Saturday, October 2, 2010

Election Day Hijinks

October 3rd is Election Day all across Peru for the offices of mayor and regional president. It will be a busy day because voting in Peru is mandatory. Not voting means a substantial fine when attempting a transaction at a bank or other governmental office. The ‘system’ knows who did not vote, and will flag the individual’s record. There are other interesting sidelights.

Would you buy a used car from this man? This is Roberto ‘Beto’ Torres, Chiclayo’s present and probably future mayor. The photo was taken as he was denying allegations of spending public money on his campaign commercials. Surely people understand that those videos were public service announcements about public works happening in Chiclayo. The fact that his reelection banners just happened to appear in them was purely coincidental.

His banners are everywhere, including at civic improvement sites…and recently there are lots of civic improvement sites. Moto and taxi drivers know how to navigate what passes for roads in Chiclayo without causing too much discomfort to their passengers. In the last 30 days things have gotten much easier for them. Almost overnight city crews were everywhere tearing up and replacing roads and sidewalks; always in the shadow of a Beto Torres banner proclaiming his tireless efforts to improve Chiclayo, all the while doing it with ‘clean hands’. People aren’t fooled. They know this is all about getting reelected. In 4 years come election time there will be another rash of civic improvements. It’s all part of the game.

People also know that television stations will be airing interviews of indignant passengers at bus stations all across Peru complaining about price gouging. See…you have to vote in the city listed on your National Identification Card, which means lots of Peruvians who haven’t bothered to change their address legally need to return to their home cities. The bus lines know this, so tickets normally costing 30 soles now sell for 90. That’s what happened during the last election, is happening now and will happen again in 4 years when television stations will again be airing interviews of indignant passengers at bus stations.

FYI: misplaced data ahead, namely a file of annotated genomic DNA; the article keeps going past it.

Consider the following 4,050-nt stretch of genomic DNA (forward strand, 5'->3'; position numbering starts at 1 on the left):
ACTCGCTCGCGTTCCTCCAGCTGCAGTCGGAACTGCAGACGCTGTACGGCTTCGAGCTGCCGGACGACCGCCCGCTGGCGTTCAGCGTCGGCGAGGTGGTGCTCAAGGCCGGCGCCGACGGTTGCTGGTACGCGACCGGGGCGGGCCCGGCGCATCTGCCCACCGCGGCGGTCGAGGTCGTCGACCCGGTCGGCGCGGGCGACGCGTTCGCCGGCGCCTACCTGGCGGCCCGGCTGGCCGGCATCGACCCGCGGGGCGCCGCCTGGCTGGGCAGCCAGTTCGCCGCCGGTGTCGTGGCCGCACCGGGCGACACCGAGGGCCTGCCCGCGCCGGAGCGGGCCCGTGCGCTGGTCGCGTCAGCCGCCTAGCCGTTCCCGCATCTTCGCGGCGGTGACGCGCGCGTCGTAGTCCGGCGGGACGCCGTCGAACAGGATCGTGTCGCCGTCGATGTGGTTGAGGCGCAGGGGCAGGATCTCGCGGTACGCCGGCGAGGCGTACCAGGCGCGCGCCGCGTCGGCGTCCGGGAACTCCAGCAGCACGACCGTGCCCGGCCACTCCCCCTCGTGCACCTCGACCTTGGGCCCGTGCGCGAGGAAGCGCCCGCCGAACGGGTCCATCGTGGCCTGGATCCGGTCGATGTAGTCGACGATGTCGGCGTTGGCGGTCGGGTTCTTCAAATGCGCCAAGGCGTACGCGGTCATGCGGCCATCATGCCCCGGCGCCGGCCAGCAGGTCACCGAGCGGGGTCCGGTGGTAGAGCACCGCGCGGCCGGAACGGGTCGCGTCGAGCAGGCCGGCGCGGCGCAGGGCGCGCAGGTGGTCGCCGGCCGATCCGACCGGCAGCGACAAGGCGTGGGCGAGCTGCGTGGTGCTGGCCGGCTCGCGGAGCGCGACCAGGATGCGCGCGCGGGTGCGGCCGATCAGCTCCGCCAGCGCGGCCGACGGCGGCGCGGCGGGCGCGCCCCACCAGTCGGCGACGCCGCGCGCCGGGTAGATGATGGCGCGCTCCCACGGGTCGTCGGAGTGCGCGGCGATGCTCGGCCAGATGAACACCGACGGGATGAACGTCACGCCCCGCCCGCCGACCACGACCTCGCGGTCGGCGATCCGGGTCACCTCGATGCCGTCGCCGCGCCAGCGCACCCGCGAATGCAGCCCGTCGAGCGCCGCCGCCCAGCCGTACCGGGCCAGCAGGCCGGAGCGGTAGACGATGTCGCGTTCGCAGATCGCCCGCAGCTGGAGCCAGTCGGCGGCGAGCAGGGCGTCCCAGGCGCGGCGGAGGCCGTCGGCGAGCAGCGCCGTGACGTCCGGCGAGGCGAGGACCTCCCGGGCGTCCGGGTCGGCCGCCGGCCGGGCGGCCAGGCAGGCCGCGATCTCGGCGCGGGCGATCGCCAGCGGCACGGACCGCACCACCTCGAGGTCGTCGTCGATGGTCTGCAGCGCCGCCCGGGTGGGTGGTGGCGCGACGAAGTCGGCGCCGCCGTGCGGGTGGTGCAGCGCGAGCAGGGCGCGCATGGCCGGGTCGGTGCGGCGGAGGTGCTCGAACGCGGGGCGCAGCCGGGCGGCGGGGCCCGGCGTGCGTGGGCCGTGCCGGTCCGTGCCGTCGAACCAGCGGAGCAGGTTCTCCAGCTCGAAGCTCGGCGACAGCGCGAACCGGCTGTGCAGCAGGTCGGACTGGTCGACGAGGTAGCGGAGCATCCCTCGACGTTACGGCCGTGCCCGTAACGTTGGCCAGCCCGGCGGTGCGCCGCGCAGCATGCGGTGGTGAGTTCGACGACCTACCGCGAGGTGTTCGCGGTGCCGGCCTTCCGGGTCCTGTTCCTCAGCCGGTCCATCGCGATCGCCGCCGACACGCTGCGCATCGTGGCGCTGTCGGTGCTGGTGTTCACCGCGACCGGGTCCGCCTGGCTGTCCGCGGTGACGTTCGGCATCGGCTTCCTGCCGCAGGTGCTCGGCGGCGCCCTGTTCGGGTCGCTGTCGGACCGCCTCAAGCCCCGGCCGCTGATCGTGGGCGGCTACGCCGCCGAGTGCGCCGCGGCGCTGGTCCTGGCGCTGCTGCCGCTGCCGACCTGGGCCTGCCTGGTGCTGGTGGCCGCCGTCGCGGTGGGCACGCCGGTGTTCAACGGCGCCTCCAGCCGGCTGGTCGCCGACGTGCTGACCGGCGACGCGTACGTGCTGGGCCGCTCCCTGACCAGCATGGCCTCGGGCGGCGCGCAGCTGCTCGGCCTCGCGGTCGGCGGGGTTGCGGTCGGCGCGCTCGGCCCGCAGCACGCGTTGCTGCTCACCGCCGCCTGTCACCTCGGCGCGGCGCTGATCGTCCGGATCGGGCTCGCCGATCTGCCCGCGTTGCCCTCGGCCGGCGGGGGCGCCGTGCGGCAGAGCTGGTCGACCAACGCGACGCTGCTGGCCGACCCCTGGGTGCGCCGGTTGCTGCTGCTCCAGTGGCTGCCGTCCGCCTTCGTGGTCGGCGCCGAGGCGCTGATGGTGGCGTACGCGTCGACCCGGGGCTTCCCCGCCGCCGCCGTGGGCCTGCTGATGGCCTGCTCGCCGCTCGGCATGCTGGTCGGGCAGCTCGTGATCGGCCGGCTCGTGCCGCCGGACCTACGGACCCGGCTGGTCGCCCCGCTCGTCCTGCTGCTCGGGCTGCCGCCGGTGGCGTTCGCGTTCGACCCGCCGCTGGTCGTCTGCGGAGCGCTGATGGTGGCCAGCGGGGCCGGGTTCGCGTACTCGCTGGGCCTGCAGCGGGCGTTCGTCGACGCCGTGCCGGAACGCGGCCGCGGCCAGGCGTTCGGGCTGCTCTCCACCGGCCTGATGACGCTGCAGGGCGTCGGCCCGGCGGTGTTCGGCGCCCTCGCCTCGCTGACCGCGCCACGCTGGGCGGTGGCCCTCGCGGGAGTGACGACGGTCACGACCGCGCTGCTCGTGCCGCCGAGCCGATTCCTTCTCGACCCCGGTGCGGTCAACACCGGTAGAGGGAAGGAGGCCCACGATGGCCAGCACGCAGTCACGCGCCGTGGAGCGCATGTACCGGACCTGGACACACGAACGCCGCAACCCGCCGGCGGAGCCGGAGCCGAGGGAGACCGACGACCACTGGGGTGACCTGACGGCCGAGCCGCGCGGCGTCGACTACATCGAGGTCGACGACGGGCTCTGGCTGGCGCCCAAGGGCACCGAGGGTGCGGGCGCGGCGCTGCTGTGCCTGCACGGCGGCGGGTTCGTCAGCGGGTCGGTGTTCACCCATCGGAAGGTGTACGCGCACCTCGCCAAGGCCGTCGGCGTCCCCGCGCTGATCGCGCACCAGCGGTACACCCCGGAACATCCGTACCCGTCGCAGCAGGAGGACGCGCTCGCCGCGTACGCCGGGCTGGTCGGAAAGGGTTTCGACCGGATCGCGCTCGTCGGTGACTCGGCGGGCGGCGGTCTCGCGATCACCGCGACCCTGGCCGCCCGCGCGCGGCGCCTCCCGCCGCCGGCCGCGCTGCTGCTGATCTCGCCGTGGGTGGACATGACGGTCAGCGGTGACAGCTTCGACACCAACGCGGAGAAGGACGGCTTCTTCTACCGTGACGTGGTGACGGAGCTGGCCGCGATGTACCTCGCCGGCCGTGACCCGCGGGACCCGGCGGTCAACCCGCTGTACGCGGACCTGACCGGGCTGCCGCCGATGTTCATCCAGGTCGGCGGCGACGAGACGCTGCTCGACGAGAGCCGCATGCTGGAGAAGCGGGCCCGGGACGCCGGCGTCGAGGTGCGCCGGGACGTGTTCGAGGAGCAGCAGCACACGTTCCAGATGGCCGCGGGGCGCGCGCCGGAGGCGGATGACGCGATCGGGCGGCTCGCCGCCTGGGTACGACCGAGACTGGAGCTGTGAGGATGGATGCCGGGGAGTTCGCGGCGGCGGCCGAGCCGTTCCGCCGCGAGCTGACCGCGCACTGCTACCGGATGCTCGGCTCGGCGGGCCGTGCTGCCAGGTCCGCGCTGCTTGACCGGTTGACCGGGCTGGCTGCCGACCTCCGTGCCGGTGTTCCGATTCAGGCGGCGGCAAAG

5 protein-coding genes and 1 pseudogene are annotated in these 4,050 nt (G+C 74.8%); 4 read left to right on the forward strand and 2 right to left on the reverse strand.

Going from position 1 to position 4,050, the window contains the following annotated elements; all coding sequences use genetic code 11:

What’s also part of the election game is that the sale of alcohol is prohibited for 72 hours prior to election. Go ahead…try to get a Pisco sour or a glass of beer at a restaurant or bar. Ain’t gonna happen. And your favorite store will have their liquor section closed off. Just for the hell of it during the last election I tried to talk the bartender at the Gran Hotel’s Fantasy Club lounge into serving me a drink. He politely declined. It was the same at our local neighborhood store when I asked for a bottle of wine. The fines and potential loss of license are too severe to risk it. Al Capone, Chicago’s prohibition era bootlegger would have loved this situation.

So…if you like a glass of wine in the evening while watching “public service announcements” and coverage of irate bus passengers as I do, and you’ve forgotten to stock up as I did, there’s always Inca Cola. Cheers!



  1. I cannot wait until elections are over.

    The endless campaign songs (every must candidate have their own cumbia with ridiculous lyrics: one rhymed corrupcion and delincuencia, eek), the half-finished construction projects (the current mayor of Chulucanas's strategy seems to be that he wants to start a bunch of projects so he will get re-elected to finish the meanwhile, every other street is torn up), and the sinverguenzas who think they still belong in politics, when they really belong behind bars (case in point: candidate for mayor in Piura caught in corruption scandal in Fujimori era).

    I do like the free concerts in the plaza sponsored by each political party as the campaign closing event. Ah, Peru!

  2. Just found the site, will watch and keep a eye on all the posting. Very informative. Enjoy the Chili

  3. You should have visited beautiful district of Patapo last weekend mate. They would surely sell you some ´yonque´ under the counter to get an alcohol fix, plus there was a free entertainment in form of shootings, bomb throwings, and finally setting the whole electoral office on fire. I just arrived in Peru on Manday, and first thing I saw in tv news, Patapo will be the only district in the whole country to hold another elections, because all the voting paperwork was burnt. This is surely much more fun than electing a mayor of Milwakee ;-)